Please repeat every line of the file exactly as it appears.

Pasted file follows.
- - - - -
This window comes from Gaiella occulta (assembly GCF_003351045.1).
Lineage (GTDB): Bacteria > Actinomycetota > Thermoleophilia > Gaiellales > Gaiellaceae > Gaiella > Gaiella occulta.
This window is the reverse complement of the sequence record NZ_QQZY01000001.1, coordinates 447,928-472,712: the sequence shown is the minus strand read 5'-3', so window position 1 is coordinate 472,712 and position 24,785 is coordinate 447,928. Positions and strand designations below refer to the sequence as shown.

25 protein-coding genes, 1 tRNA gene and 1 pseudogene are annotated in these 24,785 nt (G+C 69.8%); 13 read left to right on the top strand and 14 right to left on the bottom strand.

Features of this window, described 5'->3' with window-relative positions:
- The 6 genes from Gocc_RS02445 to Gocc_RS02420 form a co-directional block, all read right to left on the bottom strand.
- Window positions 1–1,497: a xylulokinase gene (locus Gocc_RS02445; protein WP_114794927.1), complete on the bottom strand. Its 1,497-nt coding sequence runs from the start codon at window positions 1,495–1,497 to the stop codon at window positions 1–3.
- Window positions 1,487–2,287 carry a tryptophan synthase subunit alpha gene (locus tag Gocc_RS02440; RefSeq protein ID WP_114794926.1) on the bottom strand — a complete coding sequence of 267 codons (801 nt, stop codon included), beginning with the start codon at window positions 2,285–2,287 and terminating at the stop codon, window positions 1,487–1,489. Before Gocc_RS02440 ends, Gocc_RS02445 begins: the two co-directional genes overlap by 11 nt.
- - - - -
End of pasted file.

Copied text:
This window comes from Gaiella occulta (assembly GCF_003351045.1).
Lineage (GTDB): Bacteria > Actinomycetota > Thermoleophilia > Gaiellales > Gaiellaceae > Gaiella > Gaiella occulta.
This window is the reverse complement of the sequence record NZ_QQZY01000001.1, coordinates 447,928-472,712: the sequence shown is the minus strand read 5'-3', so window position 1 is coordinate 472,712 and position 24,785 is coordinate 447,928. Positions and strand designations below refer to the sequence as shown.

25 protein-coding genes, 1 tRNA gene and 1 pseudogene are annotated in these 24,785 nt (G+C 69.8%); 13 read left to right on the top strand and 14 right to left on the bottom strand.

Features of this window, described 5'->3' with window-relative positions:
- The 6 genes from Gocc_RS02445 to Gocc_RS02420 form a co-directional block, all read right to left on the bottom strand.
- Window positions 1–1,497: a xylulokinase gene (locus Gocc_RS02445; protein WP_114794927.1), complete on the bottom strand. Its 1,497-nt coding sequence runs from the start codon at window positions 1,495–1,497 to the stop codon at window positions 1–3.
- Window positions 1,487–2,287 carry a tryptophan synthase subunit alpha gene (locus tag Gocc_RS02440; RefSeq protein ID WP_114794926.1) on the bottom strand — a complete coding sequence of 267 codons (801 nt, stop codon included), beginning with the start codon at window positions 2,285–2,287 and terminating at the stop codon, window positions 1,487–1,489. Before Gocc_RS02440 ends, Gocc_RS02445 begins: the two co-directional genes overlap by 11 nt.